Real-Time Prescription Benefit (RTPB) allows prescribers to see a patient’s coverage information at the point of prescribing. RxRevu offers a RTPB solution embedded within Epic and Cerner EHRs, making it easy to see which diabetes medications are covered for each patient that walks through the door. If the prescriber selects a drug that is not covered, an alert window presents covered options which adhere to that patient’s specific plan formulary. Further, if the patient is not covered under one of the plans in our network—or has no coverage at all—our RTPB tool can show the price of various medicines that are available via GoodRx.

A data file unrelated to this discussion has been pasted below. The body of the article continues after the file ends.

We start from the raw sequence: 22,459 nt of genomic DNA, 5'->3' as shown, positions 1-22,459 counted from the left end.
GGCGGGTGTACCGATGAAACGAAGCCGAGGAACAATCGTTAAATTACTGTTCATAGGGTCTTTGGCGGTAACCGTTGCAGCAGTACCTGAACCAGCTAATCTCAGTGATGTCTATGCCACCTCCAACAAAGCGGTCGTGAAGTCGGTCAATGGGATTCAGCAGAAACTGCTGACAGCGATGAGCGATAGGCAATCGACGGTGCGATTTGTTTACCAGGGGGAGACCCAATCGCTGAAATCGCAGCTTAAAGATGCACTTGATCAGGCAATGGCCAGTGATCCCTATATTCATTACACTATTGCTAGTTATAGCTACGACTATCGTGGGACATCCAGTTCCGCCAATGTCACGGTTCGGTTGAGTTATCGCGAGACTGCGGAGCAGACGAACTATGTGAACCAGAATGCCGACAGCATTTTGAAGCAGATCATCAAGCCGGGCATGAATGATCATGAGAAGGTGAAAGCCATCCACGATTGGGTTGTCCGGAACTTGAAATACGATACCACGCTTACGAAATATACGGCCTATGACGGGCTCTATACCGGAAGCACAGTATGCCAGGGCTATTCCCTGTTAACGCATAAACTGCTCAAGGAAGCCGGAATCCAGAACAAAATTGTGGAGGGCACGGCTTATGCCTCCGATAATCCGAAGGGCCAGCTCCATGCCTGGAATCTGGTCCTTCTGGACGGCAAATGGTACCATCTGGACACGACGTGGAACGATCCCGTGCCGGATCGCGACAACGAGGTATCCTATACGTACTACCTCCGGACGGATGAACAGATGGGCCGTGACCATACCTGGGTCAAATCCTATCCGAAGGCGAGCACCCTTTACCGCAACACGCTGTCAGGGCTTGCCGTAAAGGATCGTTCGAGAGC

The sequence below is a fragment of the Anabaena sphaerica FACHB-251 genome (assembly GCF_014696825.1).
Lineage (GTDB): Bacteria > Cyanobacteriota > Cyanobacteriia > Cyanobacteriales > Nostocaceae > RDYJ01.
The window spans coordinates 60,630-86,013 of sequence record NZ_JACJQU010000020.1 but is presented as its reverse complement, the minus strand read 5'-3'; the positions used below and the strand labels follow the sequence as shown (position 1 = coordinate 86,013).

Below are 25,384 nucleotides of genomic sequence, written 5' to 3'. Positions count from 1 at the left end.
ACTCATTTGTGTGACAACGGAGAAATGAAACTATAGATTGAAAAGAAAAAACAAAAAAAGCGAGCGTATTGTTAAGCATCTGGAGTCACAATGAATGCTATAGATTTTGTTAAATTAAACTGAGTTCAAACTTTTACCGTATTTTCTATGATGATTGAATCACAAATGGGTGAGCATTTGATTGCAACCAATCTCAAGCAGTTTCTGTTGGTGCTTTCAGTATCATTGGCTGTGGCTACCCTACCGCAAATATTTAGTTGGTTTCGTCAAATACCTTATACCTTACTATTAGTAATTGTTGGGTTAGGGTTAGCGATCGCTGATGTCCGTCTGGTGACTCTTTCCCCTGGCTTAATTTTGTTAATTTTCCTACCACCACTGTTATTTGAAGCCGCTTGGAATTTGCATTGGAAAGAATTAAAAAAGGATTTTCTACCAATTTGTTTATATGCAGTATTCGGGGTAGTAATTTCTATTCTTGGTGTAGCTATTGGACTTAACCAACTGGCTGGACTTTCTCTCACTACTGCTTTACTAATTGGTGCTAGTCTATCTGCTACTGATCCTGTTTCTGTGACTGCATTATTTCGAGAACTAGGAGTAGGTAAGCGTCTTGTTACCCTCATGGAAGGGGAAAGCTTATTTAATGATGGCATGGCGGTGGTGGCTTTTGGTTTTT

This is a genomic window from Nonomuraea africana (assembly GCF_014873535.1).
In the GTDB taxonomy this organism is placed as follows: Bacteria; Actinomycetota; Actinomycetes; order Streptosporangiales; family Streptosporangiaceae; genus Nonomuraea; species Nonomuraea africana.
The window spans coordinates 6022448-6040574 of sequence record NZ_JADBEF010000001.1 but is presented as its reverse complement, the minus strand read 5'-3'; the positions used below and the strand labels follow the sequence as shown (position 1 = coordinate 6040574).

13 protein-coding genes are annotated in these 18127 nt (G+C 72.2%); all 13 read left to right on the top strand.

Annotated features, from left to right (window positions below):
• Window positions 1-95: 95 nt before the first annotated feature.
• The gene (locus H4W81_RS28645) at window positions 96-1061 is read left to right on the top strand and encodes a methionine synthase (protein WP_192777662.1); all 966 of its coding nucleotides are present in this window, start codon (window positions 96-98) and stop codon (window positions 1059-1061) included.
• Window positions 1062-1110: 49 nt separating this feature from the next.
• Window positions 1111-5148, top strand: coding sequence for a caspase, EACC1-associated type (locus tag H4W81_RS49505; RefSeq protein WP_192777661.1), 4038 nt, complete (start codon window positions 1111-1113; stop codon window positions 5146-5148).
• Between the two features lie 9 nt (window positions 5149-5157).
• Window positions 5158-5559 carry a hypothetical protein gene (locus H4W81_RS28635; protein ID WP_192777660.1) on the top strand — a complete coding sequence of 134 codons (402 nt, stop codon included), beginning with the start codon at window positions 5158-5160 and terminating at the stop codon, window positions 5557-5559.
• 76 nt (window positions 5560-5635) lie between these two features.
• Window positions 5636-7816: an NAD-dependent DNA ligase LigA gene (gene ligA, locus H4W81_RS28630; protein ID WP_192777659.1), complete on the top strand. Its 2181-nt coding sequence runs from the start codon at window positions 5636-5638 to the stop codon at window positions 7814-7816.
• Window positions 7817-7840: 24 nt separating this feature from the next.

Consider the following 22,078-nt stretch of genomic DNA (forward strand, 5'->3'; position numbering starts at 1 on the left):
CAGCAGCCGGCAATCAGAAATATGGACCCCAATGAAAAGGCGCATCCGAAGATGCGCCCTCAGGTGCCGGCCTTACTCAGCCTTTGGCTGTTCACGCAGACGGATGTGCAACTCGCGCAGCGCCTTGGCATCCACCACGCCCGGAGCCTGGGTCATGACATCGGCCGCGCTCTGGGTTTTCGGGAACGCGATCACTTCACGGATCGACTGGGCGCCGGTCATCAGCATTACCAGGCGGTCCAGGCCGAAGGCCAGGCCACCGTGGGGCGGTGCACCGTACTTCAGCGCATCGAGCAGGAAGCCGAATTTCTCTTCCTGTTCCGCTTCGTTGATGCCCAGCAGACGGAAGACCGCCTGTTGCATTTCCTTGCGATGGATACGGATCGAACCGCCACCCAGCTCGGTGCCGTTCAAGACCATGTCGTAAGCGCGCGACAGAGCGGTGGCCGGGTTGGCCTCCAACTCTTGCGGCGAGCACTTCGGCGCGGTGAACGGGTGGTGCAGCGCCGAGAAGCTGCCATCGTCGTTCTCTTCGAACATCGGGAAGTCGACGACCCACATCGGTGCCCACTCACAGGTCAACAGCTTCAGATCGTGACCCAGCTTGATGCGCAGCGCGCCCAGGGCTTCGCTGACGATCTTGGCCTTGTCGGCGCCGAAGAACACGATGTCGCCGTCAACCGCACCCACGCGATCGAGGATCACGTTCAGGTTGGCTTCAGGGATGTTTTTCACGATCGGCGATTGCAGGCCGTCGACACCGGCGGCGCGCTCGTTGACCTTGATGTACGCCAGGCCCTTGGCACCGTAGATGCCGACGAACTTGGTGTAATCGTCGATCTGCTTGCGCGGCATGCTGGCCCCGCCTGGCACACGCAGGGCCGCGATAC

Without a RTPB solution in place, diabetic patients must understand which medications are on their plan’s formulary, ask their doctor about affordable prescription options, and investigate which options are available on platforms like GoodRx. With annual diabetic patient volumes reaching the millions, hospitals across the country need to set up RTPB tools to alleviate this unnecessary patient burden; with real-time data at their fingertips, providers can easily streamline the prescribing workflow and improve one-on-one patient conversations. Technologies like Real-Time Prescription Benefit allow for clinically appropriate, cost-effective prescribing, giving diabetics across country reassurance that they will get the medicines they need, at prices they can afford.
If you or a loved one is living with diabetes, The Simple Dollar created a guide to support and educate people about the financial burden of care. Explore information about the costs of various treatments, available sources of funding, and helpful financial assistance programs on their site here.
Written by Adam Rosenberg, Director at RxRevu